Around 200 armored vehicles by November 1918
Italy mostly fought the Great War on a mountainous terrain, impracticable for tanks and armored cars alike. However, for patrols in “short sectors”, subjected to possible incursions by Uhlans and Austrian cavalry units, armored cars were built and operated. FIAT undertook the conception of tanks from 1917, when it became obvious, following the success of the French and British, that it would be the next innovation to break the stalemate. Italian forces also lost considerable forces in fruitless frontal assaults against Austro-Hungarian machine-gun nests, and tanks were more suited to climb these sloped and bring decisive fire support than armored cars.
The FIAT 2000
FIAT was the industrial giant of Northern Italy, the only choice to develop a 100% national tank. In between, French Renault FTs were purchased and tested with success in 1918, ultimately inspiring the first mass produced (interwar) Italian tank, the FIAT 3000. In the meantime, Italy built two prototypes of the FIAT 2000, its first national tank, which was massive and had some similarities with the German A7V like the vertical compartimentation. It was well armed with a 65 mm two-men turret howitzer and six machine guns in sponsons, all served by a crew of 10.
Together with purchased Renault FTs, these two 40 tons tanks formed the 1° Batteria autonoma carri d’assalto used in Libya against local guerrilla tribesmen; However, due to the average cross-country performances of these heavy tanks, the unit was not able to catch up with the more mobile cavalry. The experience gained in this theater of operation will give the general staff the impression that faster, lighter tanks were preferable and this category, also cheaper and technically easier to built, was the focus of the Italian tank industry represented by FIAT-Ansaldo in the 1920s and 1930s. It was not before 1941 that studies for a heavy tank will arrive again, leading eventually to the Carro Armato Pesante P26/40 of 1943, which was even never used by Italian Units, then surrendering. The German forces used it until 1945, and was not even near the 40 tons of the original FIAT 2000, weighing only 26 tons. It would take years before a heavier tank would enter service with the Italians, like the Leopard-based Italian OF-40 in 1980…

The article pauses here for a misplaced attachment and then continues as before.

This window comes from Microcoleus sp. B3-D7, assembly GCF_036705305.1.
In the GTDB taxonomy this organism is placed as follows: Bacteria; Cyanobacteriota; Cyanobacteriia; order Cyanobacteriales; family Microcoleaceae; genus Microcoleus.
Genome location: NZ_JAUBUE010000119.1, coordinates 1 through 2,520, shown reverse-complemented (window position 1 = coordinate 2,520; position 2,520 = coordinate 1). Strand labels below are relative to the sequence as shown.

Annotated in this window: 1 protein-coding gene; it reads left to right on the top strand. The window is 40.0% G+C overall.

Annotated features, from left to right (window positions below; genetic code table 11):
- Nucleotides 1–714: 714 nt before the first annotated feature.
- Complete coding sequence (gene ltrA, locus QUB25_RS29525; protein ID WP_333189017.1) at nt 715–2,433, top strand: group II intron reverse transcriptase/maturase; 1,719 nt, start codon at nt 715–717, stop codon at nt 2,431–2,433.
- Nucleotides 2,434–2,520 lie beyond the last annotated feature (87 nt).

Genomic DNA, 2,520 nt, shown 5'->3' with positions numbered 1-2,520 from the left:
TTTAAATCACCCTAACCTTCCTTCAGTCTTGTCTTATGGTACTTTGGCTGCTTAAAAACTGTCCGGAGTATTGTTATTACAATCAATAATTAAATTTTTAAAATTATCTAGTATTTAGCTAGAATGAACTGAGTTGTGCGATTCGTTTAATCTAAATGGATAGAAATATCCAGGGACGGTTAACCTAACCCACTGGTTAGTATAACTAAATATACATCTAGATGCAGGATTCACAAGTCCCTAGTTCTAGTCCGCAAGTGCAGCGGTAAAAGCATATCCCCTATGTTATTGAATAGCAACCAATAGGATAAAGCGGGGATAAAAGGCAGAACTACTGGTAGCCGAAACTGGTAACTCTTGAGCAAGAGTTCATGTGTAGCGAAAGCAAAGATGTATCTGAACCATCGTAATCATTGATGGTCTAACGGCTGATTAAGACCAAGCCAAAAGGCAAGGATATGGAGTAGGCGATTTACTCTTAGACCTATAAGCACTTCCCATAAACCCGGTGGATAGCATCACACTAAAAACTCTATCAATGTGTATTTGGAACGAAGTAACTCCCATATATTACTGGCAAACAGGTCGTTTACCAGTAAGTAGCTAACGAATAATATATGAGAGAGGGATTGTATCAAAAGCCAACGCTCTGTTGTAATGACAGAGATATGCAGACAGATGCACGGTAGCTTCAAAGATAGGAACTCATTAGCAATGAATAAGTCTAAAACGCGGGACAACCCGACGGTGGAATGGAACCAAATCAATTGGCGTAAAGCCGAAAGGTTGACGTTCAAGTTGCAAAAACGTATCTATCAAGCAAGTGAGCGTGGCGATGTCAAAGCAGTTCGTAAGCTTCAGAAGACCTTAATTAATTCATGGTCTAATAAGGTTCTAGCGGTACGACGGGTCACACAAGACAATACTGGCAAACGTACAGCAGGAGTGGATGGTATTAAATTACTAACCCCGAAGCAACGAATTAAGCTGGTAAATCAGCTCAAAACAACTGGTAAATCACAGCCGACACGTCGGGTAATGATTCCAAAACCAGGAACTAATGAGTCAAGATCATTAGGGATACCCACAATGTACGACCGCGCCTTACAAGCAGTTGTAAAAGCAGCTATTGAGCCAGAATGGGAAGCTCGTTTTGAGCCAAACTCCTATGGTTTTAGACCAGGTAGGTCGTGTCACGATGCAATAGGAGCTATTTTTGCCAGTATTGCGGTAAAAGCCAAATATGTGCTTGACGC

The Lancia IZ upon delivery. It boasted an impressive firepower with three machine guns mounted in a twin top turret arrangement, later modified due to stability problems. Surviving IZMs were used until 1945.
Late in the game with Tanks, Italy would instead use with more proficience armoured cars like the Lancia-Ansaldo IZM, certainly one of the best armoured car of the war. Some were captured by the German Empire and Austro-Hungary but these were also used by after the war by Austria, Albania and even Afghanistan. In fact, the IZM were also used for the duration of the interwar for colonial service and in WW2 by Italy, Germany, Hungary and even the Yugoslav insurgents in 1944-45. It could be recognized due to its large two-men turret and twin heavy machine gun, plus third one in a top turret arrangement (on the IZ, later deleted for stability with the IZM), and up-running wire cutters.
The Fiat-Terni Tripoli designed for Colonial service in 1918 was still around in 1941.
At the end of the war, the Libyan conquest and “pacification” required a colonial armored car which was elaborated with Terni, the FIAT-Terni Tripoli. It was also to serve in WW2 in Libya, rearmed as an Anti-Aircraft armoured car.
- Panzerkampfwagen 35(t)
- FV4201 Chieftain/90mm Gun Tank T95 Hybrid
- AGF ‘Improved Medium Tank’
- Leonardo M60A3 Upgrade Solution
- Vauxhall B.T. Three-Quarter track ‘Traclat’
- Olifant Mk1B Main Battle Tank
- Cañón Autopropulsado de 75/40mm Verdeja
- Libenska-ČKD F-IV-H
- Light Tank M3A3 with 20mm Flak 38 Flakvierling
- 7.5 cm PaK 40